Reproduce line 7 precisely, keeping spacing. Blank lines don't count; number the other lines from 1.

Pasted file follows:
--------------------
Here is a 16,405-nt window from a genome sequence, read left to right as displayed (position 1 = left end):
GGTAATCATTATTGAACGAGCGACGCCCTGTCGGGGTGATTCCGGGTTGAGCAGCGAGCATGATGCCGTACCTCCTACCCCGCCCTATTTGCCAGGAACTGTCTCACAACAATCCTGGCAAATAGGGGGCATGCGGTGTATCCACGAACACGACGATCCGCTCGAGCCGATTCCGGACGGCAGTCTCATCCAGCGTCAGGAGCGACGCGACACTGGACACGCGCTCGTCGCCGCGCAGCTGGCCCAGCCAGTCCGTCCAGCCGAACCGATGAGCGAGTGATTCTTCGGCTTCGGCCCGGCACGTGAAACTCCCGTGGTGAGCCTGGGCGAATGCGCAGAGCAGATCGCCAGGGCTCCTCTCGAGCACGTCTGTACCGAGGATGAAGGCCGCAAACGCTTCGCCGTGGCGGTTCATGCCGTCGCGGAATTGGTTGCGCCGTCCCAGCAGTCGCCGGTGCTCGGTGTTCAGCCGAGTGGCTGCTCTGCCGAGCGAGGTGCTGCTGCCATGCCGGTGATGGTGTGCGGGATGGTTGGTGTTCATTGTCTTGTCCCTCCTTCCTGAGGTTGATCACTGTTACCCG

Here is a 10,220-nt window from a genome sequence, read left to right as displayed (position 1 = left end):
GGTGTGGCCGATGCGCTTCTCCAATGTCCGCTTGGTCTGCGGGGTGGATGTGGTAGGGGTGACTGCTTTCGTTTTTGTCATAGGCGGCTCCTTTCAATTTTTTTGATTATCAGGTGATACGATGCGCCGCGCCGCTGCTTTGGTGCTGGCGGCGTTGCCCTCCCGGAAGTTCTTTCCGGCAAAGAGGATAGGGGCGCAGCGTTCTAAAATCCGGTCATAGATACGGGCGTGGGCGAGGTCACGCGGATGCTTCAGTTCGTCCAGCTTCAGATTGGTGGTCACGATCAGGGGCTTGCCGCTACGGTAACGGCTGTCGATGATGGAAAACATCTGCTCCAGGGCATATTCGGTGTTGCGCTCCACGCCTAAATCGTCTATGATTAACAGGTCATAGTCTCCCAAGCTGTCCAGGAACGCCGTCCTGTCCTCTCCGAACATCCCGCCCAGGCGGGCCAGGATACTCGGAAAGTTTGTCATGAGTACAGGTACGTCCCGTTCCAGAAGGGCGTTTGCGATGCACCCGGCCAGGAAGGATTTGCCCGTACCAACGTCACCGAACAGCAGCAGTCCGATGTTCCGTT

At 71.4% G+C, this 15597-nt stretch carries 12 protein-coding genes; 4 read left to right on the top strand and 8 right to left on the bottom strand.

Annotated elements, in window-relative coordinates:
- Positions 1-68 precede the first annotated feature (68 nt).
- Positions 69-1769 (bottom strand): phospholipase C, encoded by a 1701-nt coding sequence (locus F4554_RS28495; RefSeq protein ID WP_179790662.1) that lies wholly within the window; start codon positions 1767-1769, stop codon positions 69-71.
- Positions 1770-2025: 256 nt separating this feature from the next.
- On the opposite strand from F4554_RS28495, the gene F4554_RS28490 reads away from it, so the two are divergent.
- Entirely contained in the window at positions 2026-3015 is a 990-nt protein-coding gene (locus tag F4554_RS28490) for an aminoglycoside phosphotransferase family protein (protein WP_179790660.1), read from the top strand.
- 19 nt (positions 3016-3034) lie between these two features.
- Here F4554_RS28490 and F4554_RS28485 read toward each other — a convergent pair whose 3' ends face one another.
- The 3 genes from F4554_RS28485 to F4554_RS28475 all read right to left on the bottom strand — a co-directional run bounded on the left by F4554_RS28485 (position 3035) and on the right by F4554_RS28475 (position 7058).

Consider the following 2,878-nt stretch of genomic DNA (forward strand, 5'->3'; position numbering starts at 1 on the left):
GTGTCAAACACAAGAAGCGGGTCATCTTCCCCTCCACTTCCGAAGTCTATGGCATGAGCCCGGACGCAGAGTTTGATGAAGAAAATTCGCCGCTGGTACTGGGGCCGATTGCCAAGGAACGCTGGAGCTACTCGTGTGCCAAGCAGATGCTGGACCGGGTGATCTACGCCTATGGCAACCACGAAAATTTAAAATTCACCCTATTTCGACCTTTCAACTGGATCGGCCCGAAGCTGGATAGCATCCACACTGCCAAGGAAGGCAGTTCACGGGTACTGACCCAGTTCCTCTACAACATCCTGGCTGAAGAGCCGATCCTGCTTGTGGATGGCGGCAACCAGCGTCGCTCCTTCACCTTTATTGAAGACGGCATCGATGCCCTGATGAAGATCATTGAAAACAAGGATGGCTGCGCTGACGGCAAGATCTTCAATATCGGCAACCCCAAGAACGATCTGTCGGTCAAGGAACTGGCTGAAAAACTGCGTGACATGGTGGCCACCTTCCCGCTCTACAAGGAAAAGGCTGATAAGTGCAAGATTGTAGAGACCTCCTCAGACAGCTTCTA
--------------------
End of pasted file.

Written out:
- Positions 1-68 precede the first annotated feature (68 nt).